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There's no hibernating for gardeners in January

There's no hibernating for gardeners in January

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Russell-Moore garden

Gardens lead to more gardens at the City of Tonawanda home of Sharon Russell-Moore and Mike Moore. This photo is from June 2021. They already are planning for 2022.

People who love gardening and outdoor living have plenty to do indoors in chilly January. They look back at what brought them happiness last year – a buzzing pollinator garden, perhaps, or a comfortable porch to enjoy a summer evening.

Then they look ahead.

“I start doing my planning for the layout of the gardens this time of year – what I want to switch up, what I want to plant that’s different than I did last year in certain spots,” said Sharon Russell-Moore by phone earlier this week. She said that while watching football games on TV last weekend, she was flipping through seed catalogs, turning down the corners of pages of interest.

Russell-Moore and her husband, Mike Moore, were featured in The News’ “Outdoor Spaces” series in June. This week we again reached out to them, and also to another featured gardener, Phyllis Lobbins, and asked them to share some of their successes in 2021, their flops and what they are planning for 2022.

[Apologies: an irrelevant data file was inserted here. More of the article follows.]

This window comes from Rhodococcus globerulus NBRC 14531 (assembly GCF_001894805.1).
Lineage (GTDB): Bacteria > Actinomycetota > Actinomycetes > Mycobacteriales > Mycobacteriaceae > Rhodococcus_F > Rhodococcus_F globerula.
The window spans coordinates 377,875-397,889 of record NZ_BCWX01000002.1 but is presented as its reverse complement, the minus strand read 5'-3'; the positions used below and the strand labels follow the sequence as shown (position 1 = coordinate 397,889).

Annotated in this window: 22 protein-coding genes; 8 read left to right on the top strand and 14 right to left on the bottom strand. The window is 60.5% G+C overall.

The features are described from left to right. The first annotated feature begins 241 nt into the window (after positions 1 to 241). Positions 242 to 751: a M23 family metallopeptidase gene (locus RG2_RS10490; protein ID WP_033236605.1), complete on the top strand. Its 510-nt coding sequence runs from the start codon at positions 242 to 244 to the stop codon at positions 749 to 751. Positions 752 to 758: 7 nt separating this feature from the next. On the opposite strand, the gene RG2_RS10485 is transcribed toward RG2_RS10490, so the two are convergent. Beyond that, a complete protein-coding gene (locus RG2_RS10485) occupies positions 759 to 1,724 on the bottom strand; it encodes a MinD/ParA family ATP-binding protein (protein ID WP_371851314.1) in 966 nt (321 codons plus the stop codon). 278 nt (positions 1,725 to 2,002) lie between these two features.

Sharon Russell-Moore talks about how the outdoor space at her Tonawanda home is her sanctuary.

Sharon Russell-Moore and Mike Moore have created several outdoor sitting areas, including a gazebo, a comfortable upstairs covered porch and other spots where they can enjoy the garden they have created through the years. Their garden was on the City of Tonawanda Garden Walk in August and was one of the “Open Gardens” visitors could tour in July.

They also collect garden decor, some quite unexpected.

“Part of gardening is not just planting plants. It’s about creating a sense and a feel for who you are, whether it’s artwork or tchotchke stuff, and we have that throughout the gardens, porches and sitting areas,” Russell-Moore said.

“We go antiquing every spring to try and see if we can find things for the garden. Oftentimes, they are not things that are meant for the garden; they just struck our fancy and end up working in the garden,” she said.

Garden gazebo

A view of the garden gazebo on the patio outside the home of Sharon Russell-Moore and Mike Moore, photographed in June 2021.

Successes in 2021? Last year’s key additions included fish baskets Moore came across, originally meant to hold fish in the water after being caught. “We picked up a couple of those and put them on shepherd’s hooks and then did battery-operated string lights so they would light little areas,” Russell-Moore said.